Interactions among pelvic organ protrusion, levator ani descent, and hiatal enlargement in women with and without prolapse

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Abstract

BACKGROUND:

Pelvic organ prolapse has 2 components: (1) protrusion of the pelvic organs beyond the hymen; and (2) descent of the levator ani. The Pelvic Organ Prolapse Quantification system measures the first component, however, there remains no standard measurement protocol for the second mechanism.

OBJECTIVE:

We sought to test the hypotheses that: (1) difference in the protrusion area is greater than the area created by levator descent in prolapse patients compared with controls; and (2) prolapse is more strongly associated with levator hiatus compared to urogenital hiatus.

STUDY DESIGN:

Midsagittal magnetic resonance imaging scans from 30 controls, 30 anterior predominant, and 30 posterior predominant prolapse patients were assessed. Levator area was defined as the area above the levator ani and below the sacrococcygeal inferior pubic point line. Protrusion area was defined as the protruding vaginal walls below the levator area. The levator hiatus and urogenital hiatus were measured. Bivariate analysis and multiple comparisons were performed. Bivariate logistic regression was performed to assess prolapse as a function of levator hiatus, urogenital hiatus, levator area, and protrusion. Pearson correlation coefficients were calculated.

RESULTS:

The levator area for the anterior (34.0 ± 6.5 cm2) and posterior (35.7 ± 8.0 cm2) prolapse groups were larger during Valsalva compared to controls (20.9 ± 7.8 cm2, P < .0001 for both); similarly, protrusion areas for the anterior (14.3 ± 6.2 cm2) and posterior (14.4 ± 5.7 cm2) prolapse groups were both larger compared to controls (5.0 ± 1.8 cm2, P < .0001 for both). The levator hiatus length for the anterior (7.2 ± 1 cm) and posterior (6.9 ± 1 cm) prolapse groups were longer during Valsalva compared to controls (5.2 ± 1.5 cm, P < .0001 for both); similarly, urogenital hiatus lengths for the anterior (5.7 ± 1 cm) and posterior (6.3 ± 1.1 cm) prolapse groups were both longer than controls (3.8 ± 0.8 cm, P < .0001 for both). The difference in levator area in prolapse patients compared with controls was greater than the difference in protrusion area (14.0 ± 7.2 cm2 vs 9.4 ± 5.9 cm2, P < .0002). The urogenital hiatus was more strongly associated with prolapse than the levator hiatus (odds ratio, 12.9; 95% confidence interval, 4.1–39.2, and odds ratio, 4.3; 95% confidence interval, 2.3–7.5). Levator hiatus and urogenital hiatus are both correlated with levator and protrusion areas, and all were associated with maximum prolapse size (P ≤ .001, for all comparisons).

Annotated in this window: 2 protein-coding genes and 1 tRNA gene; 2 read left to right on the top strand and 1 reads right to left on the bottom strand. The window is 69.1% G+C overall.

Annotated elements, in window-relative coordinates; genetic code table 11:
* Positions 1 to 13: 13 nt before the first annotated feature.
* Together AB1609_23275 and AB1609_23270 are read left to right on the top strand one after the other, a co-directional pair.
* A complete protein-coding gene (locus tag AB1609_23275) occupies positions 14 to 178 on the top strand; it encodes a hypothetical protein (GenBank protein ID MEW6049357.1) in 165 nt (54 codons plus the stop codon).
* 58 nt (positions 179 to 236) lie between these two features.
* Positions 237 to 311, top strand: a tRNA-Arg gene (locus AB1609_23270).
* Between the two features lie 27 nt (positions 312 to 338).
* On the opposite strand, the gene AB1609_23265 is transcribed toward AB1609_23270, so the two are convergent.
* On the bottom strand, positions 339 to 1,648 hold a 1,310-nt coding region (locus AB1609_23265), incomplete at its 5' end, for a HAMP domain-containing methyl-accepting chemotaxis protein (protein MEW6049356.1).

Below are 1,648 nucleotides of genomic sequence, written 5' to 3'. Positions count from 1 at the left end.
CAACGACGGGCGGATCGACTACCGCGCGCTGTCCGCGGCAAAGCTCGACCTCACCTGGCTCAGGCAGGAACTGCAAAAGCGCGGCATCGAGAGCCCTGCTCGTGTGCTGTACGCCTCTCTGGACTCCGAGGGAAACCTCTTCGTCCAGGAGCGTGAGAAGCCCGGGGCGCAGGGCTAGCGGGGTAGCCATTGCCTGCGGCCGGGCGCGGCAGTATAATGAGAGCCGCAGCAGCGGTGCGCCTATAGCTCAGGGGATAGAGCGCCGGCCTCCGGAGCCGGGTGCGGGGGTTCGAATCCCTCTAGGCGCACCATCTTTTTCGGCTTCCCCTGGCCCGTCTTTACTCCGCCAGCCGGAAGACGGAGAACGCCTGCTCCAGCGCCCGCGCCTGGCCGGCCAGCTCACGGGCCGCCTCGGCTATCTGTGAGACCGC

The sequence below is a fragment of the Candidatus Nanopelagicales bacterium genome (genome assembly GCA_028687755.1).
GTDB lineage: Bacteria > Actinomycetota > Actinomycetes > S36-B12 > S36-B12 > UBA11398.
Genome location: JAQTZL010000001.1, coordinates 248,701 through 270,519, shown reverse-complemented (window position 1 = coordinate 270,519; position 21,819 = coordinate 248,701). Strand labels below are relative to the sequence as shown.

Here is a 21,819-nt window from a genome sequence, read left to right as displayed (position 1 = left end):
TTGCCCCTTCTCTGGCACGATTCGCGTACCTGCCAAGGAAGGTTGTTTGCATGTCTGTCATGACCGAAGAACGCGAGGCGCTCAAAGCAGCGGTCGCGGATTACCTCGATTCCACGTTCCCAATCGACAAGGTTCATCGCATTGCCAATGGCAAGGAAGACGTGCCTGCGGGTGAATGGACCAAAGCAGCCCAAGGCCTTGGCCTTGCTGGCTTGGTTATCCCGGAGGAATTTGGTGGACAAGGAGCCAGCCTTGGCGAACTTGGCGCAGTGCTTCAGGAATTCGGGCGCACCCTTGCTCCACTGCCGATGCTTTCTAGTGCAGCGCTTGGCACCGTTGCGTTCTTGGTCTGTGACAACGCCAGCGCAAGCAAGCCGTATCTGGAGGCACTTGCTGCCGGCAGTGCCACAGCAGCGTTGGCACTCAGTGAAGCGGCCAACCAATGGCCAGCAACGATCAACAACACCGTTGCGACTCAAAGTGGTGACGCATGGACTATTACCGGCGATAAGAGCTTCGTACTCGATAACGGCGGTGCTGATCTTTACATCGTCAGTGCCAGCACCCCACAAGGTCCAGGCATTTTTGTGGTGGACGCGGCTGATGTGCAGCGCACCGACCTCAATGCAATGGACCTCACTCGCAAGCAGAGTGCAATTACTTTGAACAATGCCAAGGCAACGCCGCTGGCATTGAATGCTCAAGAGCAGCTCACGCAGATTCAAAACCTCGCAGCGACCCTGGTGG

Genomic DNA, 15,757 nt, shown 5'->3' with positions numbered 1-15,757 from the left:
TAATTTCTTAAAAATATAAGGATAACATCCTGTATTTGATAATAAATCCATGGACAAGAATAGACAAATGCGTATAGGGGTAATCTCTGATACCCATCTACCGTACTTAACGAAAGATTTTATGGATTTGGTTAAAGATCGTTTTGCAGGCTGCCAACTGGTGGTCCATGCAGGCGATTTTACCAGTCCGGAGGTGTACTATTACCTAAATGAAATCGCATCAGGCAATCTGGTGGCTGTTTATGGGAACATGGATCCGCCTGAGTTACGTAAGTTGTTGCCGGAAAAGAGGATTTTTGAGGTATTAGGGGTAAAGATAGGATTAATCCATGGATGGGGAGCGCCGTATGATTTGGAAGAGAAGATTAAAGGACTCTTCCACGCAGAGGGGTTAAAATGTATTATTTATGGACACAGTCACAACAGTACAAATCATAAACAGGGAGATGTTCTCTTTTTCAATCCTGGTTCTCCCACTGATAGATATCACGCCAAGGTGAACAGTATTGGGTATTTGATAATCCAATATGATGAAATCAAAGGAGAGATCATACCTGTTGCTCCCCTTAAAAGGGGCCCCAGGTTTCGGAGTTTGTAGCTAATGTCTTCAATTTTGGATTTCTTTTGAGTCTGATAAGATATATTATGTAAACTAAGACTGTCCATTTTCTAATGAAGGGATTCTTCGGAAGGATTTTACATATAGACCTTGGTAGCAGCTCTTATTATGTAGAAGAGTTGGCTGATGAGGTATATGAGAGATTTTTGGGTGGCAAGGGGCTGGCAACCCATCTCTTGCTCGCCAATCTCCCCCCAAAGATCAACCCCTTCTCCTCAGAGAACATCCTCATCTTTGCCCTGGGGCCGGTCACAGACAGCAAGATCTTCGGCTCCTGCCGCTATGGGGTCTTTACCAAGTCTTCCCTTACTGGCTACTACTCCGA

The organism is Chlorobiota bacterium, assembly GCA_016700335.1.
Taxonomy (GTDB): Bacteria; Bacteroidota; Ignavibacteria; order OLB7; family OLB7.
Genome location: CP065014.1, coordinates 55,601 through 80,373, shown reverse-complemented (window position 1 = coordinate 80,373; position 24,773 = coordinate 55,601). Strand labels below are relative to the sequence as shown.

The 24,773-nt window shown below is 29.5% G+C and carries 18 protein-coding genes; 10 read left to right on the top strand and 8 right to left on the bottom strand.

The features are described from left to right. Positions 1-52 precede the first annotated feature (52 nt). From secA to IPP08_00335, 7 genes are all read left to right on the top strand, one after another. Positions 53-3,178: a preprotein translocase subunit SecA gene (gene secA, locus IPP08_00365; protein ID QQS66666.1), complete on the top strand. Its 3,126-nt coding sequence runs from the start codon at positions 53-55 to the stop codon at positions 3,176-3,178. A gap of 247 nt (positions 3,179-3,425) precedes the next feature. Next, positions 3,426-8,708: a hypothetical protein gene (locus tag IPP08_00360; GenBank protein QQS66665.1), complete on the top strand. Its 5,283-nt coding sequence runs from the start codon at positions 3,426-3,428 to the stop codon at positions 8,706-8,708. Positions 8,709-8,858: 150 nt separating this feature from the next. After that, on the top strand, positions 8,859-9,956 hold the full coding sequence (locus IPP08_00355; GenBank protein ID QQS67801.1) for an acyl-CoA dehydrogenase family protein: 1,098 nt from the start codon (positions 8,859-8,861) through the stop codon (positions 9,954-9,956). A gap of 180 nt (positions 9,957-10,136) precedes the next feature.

CONCLUSION:

In prolapse, the levator area increases more than the protrusion area and both the urogenital hiatus and levator hiatus are larger. The odds of prolapse for an increase in the urogenital hiatus are 3 times larger than for the levator hiatus, which leads us to reject both the original hypotheses.

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